Document your progress
One of the most important parts of a restoration is documenting progress. This documentation takes place throughout the job and can be a life saver in the end. You never know when you might need to refer to an old photo or note you have made to make sure you’re going back together the same way it came apart. These at first seem like common knowledge, but without the reinforcement of those thoughts, you may just pass up the perfect opportunity to save some time down the road.
The smallest of details can make all of the difference, whether it’s the configuration of a throttle bracket, the routing of the heater hoses, or the order in which you took it apart. The first thing to do before you take anything apart is to create a photo database. This will give you a starting reference point. Take pictures from all angles, close ups, and wide angle shots. These not only help with getting things back together, they will help you remember what parts were missing and what was already broken. A terrible feeling is finding a broken part wondering if it was you who damaged it in storage.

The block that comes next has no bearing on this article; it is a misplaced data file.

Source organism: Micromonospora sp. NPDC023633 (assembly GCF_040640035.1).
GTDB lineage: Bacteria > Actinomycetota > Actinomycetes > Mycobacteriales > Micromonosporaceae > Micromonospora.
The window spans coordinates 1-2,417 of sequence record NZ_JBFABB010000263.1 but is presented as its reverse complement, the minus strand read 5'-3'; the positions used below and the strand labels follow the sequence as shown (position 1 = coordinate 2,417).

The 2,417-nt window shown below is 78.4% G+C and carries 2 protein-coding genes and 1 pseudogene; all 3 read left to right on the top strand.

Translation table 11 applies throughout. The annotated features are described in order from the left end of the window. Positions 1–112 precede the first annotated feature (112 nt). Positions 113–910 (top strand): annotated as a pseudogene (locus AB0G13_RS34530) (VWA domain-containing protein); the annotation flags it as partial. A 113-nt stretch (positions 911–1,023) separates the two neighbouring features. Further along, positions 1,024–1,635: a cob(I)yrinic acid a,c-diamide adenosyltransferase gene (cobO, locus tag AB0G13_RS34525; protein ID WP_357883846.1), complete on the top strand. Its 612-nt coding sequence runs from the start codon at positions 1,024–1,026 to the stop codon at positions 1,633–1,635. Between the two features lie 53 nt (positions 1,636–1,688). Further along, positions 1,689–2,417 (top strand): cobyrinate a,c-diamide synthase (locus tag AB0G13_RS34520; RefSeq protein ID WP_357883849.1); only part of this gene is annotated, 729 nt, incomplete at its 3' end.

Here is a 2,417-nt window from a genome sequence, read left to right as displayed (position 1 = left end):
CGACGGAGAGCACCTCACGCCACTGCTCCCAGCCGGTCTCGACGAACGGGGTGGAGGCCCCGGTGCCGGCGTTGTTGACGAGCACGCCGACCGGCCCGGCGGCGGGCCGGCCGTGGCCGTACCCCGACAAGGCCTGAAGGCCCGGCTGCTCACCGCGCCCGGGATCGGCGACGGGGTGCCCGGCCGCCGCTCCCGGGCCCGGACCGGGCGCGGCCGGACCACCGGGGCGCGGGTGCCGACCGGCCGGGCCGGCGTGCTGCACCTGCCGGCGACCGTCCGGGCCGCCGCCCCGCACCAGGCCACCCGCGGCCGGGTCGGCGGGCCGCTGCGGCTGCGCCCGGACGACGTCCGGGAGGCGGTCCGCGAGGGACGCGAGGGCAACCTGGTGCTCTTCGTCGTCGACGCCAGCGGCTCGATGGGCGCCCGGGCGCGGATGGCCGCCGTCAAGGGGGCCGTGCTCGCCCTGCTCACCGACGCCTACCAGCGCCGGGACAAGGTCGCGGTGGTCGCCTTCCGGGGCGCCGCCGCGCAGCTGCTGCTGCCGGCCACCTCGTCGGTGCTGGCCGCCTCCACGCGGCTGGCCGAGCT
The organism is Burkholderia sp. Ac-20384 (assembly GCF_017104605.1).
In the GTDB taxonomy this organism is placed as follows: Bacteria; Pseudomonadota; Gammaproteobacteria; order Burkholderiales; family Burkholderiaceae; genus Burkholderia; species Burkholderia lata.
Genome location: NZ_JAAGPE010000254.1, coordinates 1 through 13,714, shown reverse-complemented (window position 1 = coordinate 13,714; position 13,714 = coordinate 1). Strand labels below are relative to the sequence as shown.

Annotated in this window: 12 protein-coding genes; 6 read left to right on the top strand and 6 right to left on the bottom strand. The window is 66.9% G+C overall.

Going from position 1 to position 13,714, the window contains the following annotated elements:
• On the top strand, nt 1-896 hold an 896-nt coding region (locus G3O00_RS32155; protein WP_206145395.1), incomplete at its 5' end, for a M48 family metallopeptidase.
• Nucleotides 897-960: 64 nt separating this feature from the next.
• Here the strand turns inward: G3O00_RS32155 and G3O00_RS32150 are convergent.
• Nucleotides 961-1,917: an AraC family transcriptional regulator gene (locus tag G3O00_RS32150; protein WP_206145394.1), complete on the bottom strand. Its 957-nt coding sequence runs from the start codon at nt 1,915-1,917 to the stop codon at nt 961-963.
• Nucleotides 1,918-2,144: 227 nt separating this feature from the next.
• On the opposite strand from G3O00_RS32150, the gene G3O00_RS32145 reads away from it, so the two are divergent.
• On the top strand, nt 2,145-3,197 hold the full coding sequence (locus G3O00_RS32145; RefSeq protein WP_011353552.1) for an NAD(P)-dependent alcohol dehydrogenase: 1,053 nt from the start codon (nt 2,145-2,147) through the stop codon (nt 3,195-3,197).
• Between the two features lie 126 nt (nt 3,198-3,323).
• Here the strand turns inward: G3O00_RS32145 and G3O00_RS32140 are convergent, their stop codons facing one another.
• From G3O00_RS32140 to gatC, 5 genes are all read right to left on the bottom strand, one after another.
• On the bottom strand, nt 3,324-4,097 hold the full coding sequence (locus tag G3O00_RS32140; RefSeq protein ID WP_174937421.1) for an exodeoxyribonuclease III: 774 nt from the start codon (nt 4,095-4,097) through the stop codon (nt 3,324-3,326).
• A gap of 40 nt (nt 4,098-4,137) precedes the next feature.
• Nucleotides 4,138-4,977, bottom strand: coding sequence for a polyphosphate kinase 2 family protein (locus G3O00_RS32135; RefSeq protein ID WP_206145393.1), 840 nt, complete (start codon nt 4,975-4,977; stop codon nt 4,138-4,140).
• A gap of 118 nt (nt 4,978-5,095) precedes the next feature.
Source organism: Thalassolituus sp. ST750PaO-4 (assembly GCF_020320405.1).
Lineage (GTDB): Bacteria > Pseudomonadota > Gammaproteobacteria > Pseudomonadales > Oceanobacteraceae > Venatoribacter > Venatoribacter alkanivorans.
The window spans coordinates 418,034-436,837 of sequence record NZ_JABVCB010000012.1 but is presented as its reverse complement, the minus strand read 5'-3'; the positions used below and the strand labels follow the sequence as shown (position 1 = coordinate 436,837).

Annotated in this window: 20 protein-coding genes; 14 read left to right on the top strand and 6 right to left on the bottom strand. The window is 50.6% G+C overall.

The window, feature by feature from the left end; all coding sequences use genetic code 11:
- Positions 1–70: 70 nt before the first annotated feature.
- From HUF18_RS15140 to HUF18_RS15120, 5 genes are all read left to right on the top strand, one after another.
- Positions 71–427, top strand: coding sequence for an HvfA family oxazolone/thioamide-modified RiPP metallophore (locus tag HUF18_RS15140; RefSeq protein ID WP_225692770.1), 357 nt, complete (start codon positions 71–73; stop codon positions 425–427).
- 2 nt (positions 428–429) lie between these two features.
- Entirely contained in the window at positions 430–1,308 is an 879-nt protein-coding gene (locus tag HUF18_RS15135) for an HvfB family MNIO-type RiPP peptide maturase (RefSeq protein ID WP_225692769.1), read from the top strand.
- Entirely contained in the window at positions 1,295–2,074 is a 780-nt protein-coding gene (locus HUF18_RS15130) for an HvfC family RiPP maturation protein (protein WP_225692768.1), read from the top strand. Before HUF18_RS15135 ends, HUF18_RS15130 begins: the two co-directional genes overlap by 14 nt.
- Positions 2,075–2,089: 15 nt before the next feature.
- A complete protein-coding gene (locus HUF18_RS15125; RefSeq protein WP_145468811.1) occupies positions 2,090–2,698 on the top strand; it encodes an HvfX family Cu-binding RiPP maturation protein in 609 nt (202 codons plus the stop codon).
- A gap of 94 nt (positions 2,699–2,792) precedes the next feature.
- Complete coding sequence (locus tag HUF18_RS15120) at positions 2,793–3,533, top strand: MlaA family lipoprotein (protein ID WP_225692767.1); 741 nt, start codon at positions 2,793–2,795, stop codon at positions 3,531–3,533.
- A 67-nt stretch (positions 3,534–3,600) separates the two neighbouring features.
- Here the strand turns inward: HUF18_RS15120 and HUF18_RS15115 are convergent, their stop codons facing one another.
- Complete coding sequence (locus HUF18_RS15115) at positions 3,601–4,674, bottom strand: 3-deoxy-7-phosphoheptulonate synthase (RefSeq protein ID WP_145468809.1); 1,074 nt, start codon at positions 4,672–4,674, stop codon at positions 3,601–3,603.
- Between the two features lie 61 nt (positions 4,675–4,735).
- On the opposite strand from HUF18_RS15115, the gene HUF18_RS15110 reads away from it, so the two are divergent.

When restoring any car from top to bottom, there can be thousands, of parts, pieces and screws. There is no way even the smartest of people could keep track of all this in their head. This is why it can be extremely helpful to take notes along the way. They can be as simple or as detailed as you want, but should represent the important things you noticed along the way. Just a “broken, bad, or missing” parts list can be the difference in months of down time waiting for one small miscellaneous part.
Your notes can also serve as you personal instruction manual on how the car came apart. Writing down things like the specific order the trim needs to be installed, or “leave bolts loose until weather strip is install”. These simple notes can be your guiding light as you work your way from a bare shell to a finished product.
Tagging, bagging, and labeling you parts is one of the most important parts of any rebuild, especially when working on more than one project at a time. Labeling baggies of bolts, screws, and parts makes finding that specialty trim screw that much easier to spot. All you will need is some zip lock bags in assorted sizes, a little masking tape, and a Sharpie marker.
Taking pictures of your progress will help you in step of the way. From tear down, to body repairs, to final assembly, having a photographic journal will not only help put the pieces back together, but will give you the satisfaction of showing everyone else how far it’s come.